Running head: REACTION PAPER
Understanding Coping in Context
Caroline Lambert, A.S., B.S.
California State University, Los Angeles
The role of risk and protective processes in individual outcome is very interesting to me as it breaks down the multiple aspects of the individuals’ world which shape their ability to cope with stress, resulting in either a positive or negative outcome. What is so interesting about these processes was that they exist at multiple ecological levels, each influencing the other. These include individual characteristics, interpersonal relationships, community resources, and macrosystem resources. Therefore, an individual with many protective factors such as optimism, multiple healthy relationships among family and friends to whom they can reach out to for help, and active involvement in the community, is more likely to be able to handle macrosystem stressors such as having no healthcare. Alternatively, an individual with many macrosystem resources, such as money and healthcare, who is pessimistic and has few interpersonal resources for support, may be at risk for a poor coping outcome.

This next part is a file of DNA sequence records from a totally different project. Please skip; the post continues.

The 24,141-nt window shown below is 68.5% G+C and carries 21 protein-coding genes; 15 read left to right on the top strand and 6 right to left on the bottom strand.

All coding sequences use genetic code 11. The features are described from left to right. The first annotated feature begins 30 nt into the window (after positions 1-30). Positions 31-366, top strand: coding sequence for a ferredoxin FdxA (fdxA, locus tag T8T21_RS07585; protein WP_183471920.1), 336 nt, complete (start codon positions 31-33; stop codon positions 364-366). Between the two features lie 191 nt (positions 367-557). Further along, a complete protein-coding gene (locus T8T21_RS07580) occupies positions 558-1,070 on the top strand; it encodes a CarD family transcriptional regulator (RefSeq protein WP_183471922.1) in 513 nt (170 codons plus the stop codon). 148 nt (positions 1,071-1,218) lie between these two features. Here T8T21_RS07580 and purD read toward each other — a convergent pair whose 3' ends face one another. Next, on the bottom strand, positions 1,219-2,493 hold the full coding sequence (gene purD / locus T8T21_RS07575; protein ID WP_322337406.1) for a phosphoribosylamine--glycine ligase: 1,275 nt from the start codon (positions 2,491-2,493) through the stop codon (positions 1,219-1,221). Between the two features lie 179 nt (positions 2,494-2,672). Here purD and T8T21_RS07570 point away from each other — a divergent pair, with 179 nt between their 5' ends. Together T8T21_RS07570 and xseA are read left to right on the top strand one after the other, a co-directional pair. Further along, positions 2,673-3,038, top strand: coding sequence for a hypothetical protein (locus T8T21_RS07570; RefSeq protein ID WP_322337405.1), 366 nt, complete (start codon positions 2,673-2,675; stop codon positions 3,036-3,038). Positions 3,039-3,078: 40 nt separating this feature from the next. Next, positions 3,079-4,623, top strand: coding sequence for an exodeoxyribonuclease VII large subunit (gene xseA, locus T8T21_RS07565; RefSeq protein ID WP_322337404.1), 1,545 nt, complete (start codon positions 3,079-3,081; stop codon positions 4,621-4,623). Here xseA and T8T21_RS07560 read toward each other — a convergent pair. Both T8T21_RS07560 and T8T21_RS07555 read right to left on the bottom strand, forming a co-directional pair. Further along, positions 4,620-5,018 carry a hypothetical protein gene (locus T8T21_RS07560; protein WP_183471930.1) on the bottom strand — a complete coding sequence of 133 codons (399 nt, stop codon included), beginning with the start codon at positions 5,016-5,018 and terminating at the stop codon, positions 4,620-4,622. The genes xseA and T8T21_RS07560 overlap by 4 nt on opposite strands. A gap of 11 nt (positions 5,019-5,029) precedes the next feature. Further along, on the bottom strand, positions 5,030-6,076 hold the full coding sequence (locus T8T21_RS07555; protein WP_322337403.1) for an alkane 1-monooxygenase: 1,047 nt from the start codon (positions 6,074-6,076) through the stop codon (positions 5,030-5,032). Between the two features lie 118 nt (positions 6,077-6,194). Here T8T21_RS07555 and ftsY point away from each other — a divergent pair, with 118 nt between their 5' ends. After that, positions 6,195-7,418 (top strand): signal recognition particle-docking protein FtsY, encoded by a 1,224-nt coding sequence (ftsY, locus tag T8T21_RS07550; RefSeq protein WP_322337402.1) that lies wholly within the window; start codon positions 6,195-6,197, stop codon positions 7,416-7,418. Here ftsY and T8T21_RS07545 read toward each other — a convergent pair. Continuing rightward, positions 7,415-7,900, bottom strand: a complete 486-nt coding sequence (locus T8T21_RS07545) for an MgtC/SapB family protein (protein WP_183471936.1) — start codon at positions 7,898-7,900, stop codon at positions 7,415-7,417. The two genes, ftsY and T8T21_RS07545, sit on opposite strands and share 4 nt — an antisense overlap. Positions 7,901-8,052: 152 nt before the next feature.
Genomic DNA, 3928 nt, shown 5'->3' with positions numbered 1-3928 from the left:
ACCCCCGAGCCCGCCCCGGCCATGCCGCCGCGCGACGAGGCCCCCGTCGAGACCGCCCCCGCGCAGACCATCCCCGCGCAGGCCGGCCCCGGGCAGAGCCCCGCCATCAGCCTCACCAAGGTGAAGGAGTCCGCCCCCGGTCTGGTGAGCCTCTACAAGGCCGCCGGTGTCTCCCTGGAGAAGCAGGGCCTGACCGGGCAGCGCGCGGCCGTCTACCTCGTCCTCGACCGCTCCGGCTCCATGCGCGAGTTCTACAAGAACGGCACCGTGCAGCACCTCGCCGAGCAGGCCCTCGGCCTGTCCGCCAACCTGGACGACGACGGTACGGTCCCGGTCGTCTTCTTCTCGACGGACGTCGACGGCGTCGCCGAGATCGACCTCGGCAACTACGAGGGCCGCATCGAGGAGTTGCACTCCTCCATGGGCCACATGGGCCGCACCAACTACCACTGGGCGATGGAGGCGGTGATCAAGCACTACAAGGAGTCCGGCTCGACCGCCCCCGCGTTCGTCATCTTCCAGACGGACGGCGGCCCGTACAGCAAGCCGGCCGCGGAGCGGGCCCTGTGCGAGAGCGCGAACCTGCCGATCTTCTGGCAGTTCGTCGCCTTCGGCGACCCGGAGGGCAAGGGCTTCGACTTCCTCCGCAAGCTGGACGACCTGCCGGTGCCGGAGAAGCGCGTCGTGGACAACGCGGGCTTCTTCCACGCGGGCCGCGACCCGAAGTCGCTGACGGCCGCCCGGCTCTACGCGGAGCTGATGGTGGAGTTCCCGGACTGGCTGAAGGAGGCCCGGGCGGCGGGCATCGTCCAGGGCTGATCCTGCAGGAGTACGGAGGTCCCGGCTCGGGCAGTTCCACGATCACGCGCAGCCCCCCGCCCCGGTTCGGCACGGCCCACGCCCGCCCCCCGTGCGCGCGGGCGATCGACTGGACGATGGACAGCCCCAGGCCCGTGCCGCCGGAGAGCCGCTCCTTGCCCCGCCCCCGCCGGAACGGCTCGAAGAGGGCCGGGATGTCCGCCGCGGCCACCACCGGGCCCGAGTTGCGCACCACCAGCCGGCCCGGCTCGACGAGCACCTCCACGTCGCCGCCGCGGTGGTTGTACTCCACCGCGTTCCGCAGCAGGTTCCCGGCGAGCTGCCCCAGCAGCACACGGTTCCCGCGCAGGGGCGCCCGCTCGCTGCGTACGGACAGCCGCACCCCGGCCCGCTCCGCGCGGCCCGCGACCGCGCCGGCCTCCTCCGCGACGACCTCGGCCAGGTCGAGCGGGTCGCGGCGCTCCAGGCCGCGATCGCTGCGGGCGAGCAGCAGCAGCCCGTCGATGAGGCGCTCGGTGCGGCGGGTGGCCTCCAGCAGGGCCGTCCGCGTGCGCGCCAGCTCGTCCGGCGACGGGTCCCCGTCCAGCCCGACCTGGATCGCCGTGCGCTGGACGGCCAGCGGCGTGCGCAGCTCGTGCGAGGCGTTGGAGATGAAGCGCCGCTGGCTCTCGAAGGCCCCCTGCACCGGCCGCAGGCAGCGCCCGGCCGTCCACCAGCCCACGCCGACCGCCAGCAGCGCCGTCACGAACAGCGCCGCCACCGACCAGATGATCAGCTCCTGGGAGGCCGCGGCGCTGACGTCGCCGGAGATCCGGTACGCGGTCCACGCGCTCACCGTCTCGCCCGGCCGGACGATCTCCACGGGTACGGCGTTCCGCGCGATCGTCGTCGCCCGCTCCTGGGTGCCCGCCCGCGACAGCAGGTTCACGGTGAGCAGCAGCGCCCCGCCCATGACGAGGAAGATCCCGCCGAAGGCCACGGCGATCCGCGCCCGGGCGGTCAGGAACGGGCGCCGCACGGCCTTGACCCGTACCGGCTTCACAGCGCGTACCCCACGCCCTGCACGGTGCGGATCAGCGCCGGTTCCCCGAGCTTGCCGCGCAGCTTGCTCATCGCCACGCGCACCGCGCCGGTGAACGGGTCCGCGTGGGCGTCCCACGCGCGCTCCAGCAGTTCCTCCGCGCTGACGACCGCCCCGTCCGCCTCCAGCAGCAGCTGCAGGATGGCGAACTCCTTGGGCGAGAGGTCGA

I found the association of protective processes with the concept of resilience to be very meaningful, particularly as it relates to psychologists trained to search for the individual’s deficits. A person’s ability to cope and adapt successfully in the face of adversity is a common characteristic strength that often goes unaddressed in many areas of psychology. Resilience is perhaps one of the most important protective factors involved in one’s ability to cope. It can be viewed as a trait in many individuals, though a great deal of people experience resilience as an outcome, resulting from experience in overcoming adversity.
The concept of distal factors and proximal stressors in stress and coping was also intriguing as it shows how some factors are predisposing processes, where others are more immediately observable in...